There is a safety feature called the “kill switch” that is triggered the very moment your VPN service shuts down and leaves you vulnerable. Essentially, your connection is immediately stopped, helping your online activity remain hidden.
Does ExpressVPN use a kill switch?
Yes, ExpressVPN uses a kill switch. And, unique to ExpressVPN, this kill switch is turned on by default. An excellent feature, as many VPN providers leave this as an option, which could create a security vulnerability for the users that forget to turn it on.
7. Leak Test
What is a “leak” and why does it matter?
When your VPN fails to hide a certain portion of your data (even if the VPN service remains active), it’s called a leak. The most regular and common leaks are WebRTC Leaks, DNS leaks, the Windows Credential Leak, and IP Leaks.
Does ExpressVPN leak you data?
No, ExpressVPN did not leak any data in our tests.
The Good: ExpressVPN is very reliable and fast. It takes less than a few seconds to establish a connection, and both download and upload speeds are excellent. In our tests, ExpressVPN slowed our connection speed down by about 15%, which is much faster than the average VPN, which slows you down by nearly 40%.
The Bad: –
What Is a Speed Test and Why Does It Matter?
Make no mistake, if you use a VPN, your internet speed will slow down. This is because every VPN takes up a certain part of your bandwidth.
This results in slower download speeds, slower loading of websites, lower streaming quality, etc.
There are, of course, the things that you can do in order to make the most out of your internet speed when running a VPN app:
- Certain VPN services take a bigger chunk of your bandwidth than others. This is why you should always aim to get yourself a fast VPN. For instance, Tunnelbear is widely known for its slow speeds, while Hotspot Shield will have almost no impact on your internet speed.
- Always go with a server that’s as close to your actual location as possible. This means that your data will have less distance to travel, further boosting the response times. This is vital for decreasing latency and improving your overall download speed. Most VPN apps allow you to choose the server that you want.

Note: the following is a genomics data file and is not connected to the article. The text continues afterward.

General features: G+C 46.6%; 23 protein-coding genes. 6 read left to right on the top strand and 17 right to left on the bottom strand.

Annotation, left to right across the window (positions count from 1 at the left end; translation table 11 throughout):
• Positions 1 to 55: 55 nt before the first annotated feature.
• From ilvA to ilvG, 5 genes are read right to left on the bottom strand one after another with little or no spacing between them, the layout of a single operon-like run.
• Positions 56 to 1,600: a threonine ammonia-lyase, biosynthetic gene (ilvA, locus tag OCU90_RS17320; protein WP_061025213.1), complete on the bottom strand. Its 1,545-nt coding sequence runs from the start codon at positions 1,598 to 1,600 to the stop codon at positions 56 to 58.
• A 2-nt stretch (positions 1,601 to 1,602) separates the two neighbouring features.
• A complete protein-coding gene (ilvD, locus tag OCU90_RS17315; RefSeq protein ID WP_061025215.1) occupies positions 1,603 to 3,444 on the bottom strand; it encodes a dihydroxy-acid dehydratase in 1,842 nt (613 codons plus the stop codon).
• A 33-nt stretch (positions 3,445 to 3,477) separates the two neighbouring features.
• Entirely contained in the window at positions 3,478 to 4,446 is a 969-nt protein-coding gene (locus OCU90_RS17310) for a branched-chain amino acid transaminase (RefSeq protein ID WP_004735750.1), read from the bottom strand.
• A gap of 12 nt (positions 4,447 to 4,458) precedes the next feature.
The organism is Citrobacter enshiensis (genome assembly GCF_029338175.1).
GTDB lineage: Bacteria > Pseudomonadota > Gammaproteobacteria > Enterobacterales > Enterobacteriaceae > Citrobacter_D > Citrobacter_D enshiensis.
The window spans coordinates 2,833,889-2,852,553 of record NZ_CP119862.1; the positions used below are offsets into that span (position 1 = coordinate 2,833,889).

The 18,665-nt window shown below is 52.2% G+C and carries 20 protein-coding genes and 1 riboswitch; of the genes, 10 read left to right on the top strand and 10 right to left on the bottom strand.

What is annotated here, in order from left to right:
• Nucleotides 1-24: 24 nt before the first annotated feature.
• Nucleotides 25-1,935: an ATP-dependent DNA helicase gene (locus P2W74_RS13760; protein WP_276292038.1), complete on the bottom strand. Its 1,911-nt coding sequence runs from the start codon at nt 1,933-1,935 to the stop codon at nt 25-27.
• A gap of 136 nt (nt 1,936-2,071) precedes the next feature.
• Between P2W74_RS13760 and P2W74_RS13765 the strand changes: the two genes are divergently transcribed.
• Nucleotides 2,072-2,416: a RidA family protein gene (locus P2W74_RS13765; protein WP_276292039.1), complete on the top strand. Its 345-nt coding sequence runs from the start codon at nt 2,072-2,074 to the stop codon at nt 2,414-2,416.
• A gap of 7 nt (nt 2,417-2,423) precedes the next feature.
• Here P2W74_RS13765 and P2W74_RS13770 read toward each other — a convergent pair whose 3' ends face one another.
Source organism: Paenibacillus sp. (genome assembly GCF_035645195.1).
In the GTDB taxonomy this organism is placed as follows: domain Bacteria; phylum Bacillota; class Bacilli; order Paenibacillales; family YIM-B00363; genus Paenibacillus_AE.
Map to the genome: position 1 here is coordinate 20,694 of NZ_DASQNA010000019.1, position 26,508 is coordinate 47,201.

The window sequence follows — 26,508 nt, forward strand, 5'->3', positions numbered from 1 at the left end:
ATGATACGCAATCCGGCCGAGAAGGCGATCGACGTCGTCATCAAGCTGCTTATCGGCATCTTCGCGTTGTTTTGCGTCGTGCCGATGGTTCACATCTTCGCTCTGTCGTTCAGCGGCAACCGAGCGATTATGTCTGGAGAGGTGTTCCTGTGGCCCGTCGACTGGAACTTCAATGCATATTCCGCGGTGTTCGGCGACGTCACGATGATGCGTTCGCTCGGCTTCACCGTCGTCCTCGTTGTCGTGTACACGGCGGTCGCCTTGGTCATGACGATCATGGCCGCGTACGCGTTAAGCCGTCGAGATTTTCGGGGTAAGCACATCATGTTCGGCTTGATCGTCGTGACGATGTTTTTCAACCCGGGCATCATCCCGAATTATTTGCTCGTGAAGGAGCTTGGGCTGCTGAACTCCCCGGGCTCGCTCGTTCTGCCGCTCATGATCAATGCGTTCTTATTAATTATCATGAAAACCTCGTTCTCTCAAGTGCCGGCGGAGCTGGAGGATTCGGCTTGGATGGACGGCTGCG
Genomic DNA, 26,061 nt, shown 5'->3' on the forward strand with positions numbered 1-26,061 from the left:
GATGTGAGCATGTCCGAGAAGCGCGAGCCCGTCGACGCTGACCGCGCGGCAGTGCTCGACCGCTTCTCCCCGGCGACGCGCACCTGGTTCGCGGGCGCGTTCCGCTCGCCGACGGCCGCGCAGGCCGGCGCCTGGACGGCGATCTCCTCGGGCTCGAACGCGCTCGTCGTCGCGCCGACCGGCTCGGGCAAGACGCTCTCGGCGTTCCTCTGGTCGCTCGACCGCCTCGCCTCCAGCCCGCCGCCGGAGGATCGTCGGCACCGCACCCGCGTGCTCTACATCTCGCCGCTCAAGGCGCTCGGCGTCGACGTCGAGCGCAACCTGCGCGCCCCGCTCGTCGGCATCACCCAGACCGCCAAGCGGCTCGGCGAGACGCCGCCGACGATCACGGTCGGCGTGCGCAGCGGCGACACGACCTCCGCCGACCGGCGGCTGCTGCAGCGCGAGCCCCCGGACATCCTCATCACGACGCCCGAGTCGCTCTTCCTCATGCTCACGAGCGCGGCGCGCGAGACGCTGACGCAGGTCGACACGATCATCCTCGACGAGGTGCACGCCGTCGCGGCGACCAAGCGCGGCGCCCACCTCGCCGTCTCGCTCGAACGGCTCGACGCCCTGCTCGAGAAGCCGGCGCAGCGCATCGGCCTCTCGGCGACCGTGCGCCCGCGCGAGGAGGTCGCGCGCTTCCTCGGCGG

- Don’t blindly go with the default server that your VPN server assigns you. Test a few servers first by connecting to them and running speed tests.
How did ExpressVPN score in the speed test?
ExpressVPN is among the most lightweight VPN apps and our local speed tests support this (we were testing from Europe on a base of connection of 90 – 100 Mbps).
From our initial download and upload speeds of 96mbps and 97mbps, respectively, after connecting to ExpressVPN, these went down to 86mbps and 92mbps. The ping went from the initial 4ms to 7ms.
With a download speed decrease of about 11%, ExpressVPN is among the fastest apps when used locally.
When connecting to servers further way, the performance was still good, considering the distance.
The server in Singapore decreased our download speed to 71mbps, but brought the upload speed further down to 23mbps.
With the US server, the results were more comparable to several locations with Europe – 78mbps download but only 42mbps upload.
Finally, the Australian server predictably had the most significant speed drops. Although the slowest, it still managed to give us 58mbps download. However, upload got crushed to 2mbps.
The Good: ExpressVPN has one of the largest networks of all the VPN providers we’ve tested with more than 2000 servers in 94 countries. It also supports every major operating system (Windows, Mac, iOS, Android and Linux), has full-featured browser extensions for Chrome, FireFox and Safari, works on all streaming services (including Netflix), and allows you to download torrents on all of its servers. And if that wasn’t enough; it works reliably in China too.
The Bad: ExpressVPN allows you to install its VPN on 3 devices simultaneously, which is less than Hotspot Shield’s 5 or NordVPN’s 6.
What features do we test for?
- Server Locations
- Platform and Devices
- Number of Connections
- Streaming and Torrenting
- Bypassing Censorship
1. Server Locations
What is a server location and why does it matter?
Your server location is essentially the physical location (country or city) of the server you’re connecting to. Most VPN services have servers in multiple countries, with around 30 countries being the average. Some providers allow you to connect to servers on the country level, while others enable you to choose a server on the city level (New York and Los Angeles in the US, for instance).
Essentially, your data has to go from the device, all the way to the VPN server, and only then to the web. Therefore, if you live in Australia and choose a VPN server based in France, the distance will hugely slow down your connection. So, basically, the more locations a VPN provider offers the better.
Where are ExpressVPN’s servers located?
Of all the VPNs we have tested, ExpressVPN has the most extensive server network in the world. It features servers in 94 countries, allowing nearly every user to find a server close by.
2. Platforms and Devices
What are platforms and devices and why do they matter?